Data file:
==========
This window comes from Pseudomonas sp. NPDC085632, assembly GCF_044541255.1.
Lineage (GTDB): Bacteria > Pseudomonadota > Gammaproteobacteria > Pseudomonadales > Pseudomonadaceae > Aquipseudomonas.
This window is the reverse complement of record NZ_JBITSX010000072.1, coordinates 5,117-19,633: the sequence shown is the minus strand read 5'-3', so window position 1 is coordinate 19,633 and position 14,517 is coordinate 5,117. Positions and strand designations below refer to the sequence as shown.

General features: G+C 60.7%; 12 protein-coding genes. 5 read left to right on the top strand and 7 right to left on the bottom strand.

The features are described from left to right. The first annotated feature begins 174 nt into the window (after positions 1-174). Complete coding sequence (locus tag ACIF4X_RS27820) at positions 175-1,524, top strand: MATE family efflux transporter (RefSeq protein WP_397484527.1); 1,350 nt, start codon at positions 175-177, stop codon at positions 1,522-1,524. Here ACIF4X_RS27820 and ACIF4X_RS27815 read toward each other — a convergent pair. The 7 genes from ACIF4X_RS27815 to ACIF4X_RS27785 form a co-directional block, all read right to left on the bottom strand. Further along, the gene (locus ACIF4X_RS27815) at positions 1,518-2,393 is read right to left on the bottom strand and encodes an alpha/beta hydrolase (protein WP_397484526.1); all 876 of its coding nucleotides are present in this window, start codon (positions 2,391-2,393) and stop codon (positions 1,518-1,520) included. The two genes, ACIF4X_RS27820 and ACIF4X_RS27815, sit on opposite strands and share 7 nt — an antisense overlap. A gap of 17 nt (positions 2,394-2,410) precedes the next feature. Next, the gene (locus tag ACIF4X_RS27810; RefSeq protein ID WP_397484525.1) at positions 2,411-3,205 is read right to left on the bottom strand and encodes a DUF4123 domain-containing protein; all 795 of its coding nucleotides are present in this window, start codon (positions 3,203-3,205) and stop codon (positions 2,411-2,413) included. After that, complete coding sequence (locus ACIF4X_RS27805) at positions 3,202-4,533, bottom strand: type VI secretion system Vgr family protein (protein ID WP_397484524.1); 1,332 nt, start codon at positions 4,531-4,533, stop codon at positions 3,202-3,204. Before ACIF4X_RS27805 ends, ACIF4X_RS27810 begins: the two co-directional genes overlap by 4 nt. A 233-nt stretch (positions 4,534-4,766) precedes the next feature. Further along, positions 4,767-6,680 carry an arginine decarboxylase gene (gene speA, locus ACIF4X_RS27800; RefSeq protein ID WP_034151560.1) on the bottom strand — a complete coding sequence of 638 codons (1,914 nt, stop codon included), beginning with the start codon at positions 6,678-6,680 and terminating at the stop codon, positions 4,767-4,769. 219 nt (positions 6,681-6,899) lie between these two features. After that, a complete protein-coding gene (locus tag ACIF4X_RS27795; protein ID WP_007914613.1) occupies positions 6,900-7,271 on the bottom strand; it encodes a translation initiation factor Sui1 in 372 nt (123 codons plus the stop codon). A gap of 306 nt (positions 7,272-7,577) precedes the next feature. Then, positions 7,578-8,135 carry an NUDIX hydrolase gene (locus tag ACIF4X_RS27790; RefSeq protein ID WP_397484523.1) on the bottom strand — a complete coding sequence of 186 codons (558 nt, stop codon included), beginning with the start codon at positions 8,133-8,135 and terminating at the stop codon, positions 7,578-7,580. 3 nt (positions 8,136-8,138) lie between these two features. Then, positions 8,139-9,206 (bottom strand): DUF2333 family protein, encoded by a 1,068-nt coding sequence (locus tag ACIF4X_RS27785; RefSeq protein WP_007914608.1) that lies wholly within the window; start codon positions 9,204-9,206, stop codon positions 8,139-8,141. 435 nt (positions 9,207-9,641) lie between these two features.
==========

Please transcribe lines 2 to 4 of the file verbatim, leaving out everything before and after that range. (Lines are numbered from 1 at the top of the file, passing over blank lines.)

Lineage (GTDB): Bacteria > Pseudomonadota > Gammaproteobacteria > Pseudomonadales > Pseudomonadaceae > Aquipseudomonas.
This window is the reverse complement of record NZ_JBITSX010000072.1, coordinates 5,117-19,633: the sequence shown is the minus strand read 5'-3', so window position 1 is coordinate 19,633 and position 14,517 is coordinate 5,117. Positions and strand designations below refer to the sequence as shown.

General features: G+C 60.7%; 12 protein-coding genes. 5 read left to right on the top strand and 7 right to left on the bottom strand.